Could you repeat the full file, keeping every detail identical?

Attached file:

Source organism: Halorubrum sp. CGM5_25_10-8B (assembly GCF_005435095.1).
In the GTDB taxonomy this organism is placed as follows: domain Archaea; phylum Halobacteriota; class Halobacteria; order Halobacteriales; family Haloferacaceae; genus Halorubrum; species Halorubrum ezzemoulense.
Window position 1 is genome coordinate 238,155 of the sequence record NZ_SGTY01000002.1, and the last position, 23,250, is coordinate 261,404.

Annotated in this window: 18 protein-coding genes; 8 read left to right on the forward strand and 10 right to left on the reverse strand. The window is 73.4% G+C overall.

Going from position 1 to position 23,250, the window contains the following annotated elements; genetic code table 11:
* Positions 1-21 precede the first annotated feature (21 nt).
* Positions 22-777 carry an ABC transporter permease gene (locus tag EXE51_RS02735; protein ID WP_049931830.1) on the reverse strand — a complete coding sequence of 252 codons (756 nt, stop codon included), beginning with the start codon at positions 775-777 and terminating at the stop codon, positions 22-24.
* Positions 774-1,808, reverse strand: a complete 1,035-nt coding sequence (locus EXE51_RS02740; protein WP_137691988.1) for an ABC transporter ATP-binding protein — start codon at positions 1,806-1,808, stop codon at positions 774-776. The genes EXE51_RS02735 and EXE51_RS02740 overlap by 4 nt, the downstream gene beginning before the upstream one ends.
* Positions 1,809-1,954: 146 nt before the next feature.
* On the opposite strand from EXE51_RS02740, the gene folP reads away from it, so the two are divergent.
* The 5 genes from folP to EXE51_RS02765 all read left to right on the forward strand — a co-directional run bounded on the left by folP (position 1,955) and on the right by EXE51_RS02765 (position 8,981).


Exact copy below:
Source organism: Halorubrum sp. CGM5_25_10-8B (assembly GCF_005435095.1).
In the GTDB taxonomy this organism is placed as follows: domain Archaea; phylum Halobacteriota; class Halobacteria; order Halobacteriales; family Haloferacaceae; genus Halorubrum; species Halorubrum ezzemoulense.
Window position 1 is genome coordinate 238,155 of the sequence record NZ_SGTY01000002.1, and the last position, 23,250, is coordinate 261,404.

Annotated in this window: 18 protein-coding genes; 8 read left to right on the forward strand and 10 right to left on the reverse strand. The window is 73.4% G+C overall.

Going from position 1 to position 23,250, the window contains the following annotated elements; genetic code table 11:
* Positions 1-21 precede the first annotated feature (21 nt).
* Positions 22-777 carry an ABC transporter permease gene (locus tag EXE51_RS02735; protein ID WP_049931830.1) on the reverse strand — a complete coding sequence of 252 codons (756 nt, stop codon included), beginning with the start codon at positions 775-777 and terminating at the stop codon, positions 22-24.
* Positions 774-1,808, reverse strand: a complete 1,035-nt coding sequence (locus EXE51_RS02740; protein WP_137691988.1) for an ABC transporter ATP-binding protein — start codon at positions 1,806-1,808, stop codon at positions 774-776. The genes EXE51_RS02735 and EXE51_RS02740 overlap by 4 nt, the downstream gene beginning before the upstream one ends.
* Positions 1,809-1,954: 146 nt before the next feature.
* On the opposite strand from EXE51_RS02740, the gene folP reads away from it, so the two are divergent.
* The 5 genes from folP to EXE51_RS02765 all read left to right on the forward strand — a co-directional run bounded on the left by folP (position 1,955) and on the right by EXE51_RS02765 (position 8,981).